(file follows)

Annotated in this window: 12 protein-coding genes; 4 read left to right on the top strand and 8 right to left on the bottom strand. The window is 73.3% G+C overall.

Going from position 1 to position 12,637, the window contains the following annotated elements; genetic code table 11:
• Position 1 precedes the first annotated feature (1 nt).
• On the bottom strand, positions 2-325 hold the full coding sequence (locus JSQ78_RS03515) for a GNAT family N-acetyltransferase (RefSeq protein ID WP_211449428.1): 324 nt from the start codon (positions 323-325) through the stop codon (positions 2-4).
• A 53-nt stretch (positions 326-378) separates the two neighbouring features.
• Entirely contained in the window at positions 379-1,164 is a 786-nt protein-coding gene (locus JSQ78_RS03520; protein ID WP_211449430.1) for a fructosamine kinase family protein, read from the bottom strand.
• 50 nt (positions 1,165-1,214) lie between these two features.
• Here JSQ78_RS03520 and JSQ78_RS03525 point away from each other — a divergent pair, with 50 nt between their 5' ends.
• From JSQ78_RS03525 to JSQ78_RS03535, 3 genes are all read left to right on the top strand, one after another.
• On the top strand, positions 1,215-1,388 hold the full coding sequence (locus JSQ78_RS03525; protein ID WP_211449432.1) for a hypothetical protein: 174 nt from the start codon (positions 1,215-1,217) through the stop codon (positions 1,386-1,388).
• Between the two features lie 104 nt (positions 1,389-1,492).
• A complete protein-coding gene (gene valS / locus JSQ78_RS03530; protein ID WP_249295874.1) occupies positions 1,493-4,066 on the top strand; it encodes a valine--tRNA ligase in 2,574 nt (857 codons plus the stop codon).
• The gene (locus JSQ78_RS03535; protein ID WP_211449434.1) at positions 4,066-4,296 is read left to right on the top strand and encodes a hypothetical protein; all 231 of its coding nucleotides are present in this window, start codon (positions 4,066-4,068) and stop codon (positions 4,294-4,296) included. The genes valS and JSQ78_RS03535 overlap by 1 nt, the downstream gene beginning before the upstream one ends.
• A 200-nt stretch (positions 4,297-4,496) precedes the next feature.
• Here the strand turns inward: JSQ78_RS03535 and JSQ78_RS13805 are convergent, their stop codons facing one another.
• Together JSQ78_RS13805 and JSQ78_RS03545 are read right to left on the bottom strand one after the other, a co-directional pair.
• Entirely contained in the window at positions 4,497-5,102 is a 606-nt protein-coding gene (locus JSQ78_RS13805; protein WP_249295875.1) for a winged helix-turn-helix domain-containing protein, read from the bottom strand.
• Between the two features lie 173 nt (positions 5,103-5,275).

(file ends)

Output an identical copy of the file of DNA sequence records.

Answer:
Annotated in this window: 12 protein-coding genes; 4 read left to right on the top strand and 8 right to left on the bottom strand. The window is 73.3% G+C overall.

Going from position 1 to position 12,637, the window contains the following annotated elements; genetic code table 11:
• Position 1 precedes the first annotated feature (1 nt).
• On the bottom strand, positions 2-325 hold the full coding sequence (locus JSQ78_RS03515) for a GNAT family N-acetyltransferase (RefSeq protein ID WP_211449428.1): 324 nt from the start codon (positions 323-325) through the stop codon (positions 2-4).
• A 53-nt stretch (positions 326-378) separates the two neighbouring features.
• Entirely contained in the window at positions 379-1,164 is a 786-nt protein-coding gene (locus JSQ78_RS03520; protein ID WP_211449430.1) for a fructosamine kinase family protein, read from the bottom strand.
• 50 nt (positions 1,165-1,214) lie between these two features.
• Here JSQ78_RS03520 and JSQ78_RS03525 point away from each other — a divergent pair, with 50 nt between their 5' ends.
• From JSQ78_RS03525 to JSQ78_RS03535, 3 genes are all read left to right on the top strand, one after another.
• On the top strand, positions 1,215-1,388 hold the full coding sequence (locus JSQ78_RS03525; protein ID WP_211449432.1) for a hypothetical protein: 174 nt from the start codon (positions 1,215-1,217) through the stop codon (positions 1,386-1,388).
• Between the two features lie 104 nt (positions 1,389-1,492).
• A complete protein-coding gene (gene valS / locus JSQ78_RS03530; protein ID WP_249295874.1) occupies positions 1,493-4,066 on the top strand; it encodes a valine--tRNA ligase in 2,574 nt (857 codons plus the stop codon).
• The gene (locus JSQ78_RS03535; protein ID WP_211449434.1) at positions 4,066-4,296 is read left to right on the top strand and encodes a hypothetical protein; all 231 of its coding nucleotides are present in this window, start codon (positions 4,066-4,068) and stop codon (positions 4,294-4,296) included. The genes valS and JSQ78_RS03535 overlap by 1 nt, the downstream gene beginning before the upstream one ends.
• A 200-nt stretch (positions 4,297-4,496) precedes the next feature.
• Here the strand turns inward: JSQ78_RS03535 and JSQ78_RS13805 are convergent, their stop codons facing one another.
• Together JSQ78_RS13805 and JSQ78_RS03545 are read right to left on the bottom strand one after the other, a co-directional pair.
• Entirely contained in the window at positions 4,497-5,102 is a 606-nt protein-coding gene (locus JSQ78_RS13805; protein WP_249295875.1) for a winged helix-turn-helix domain-containing protein, read from the bottom strand.
• Between the two features lie 173 nt (positions 5,103-5,275).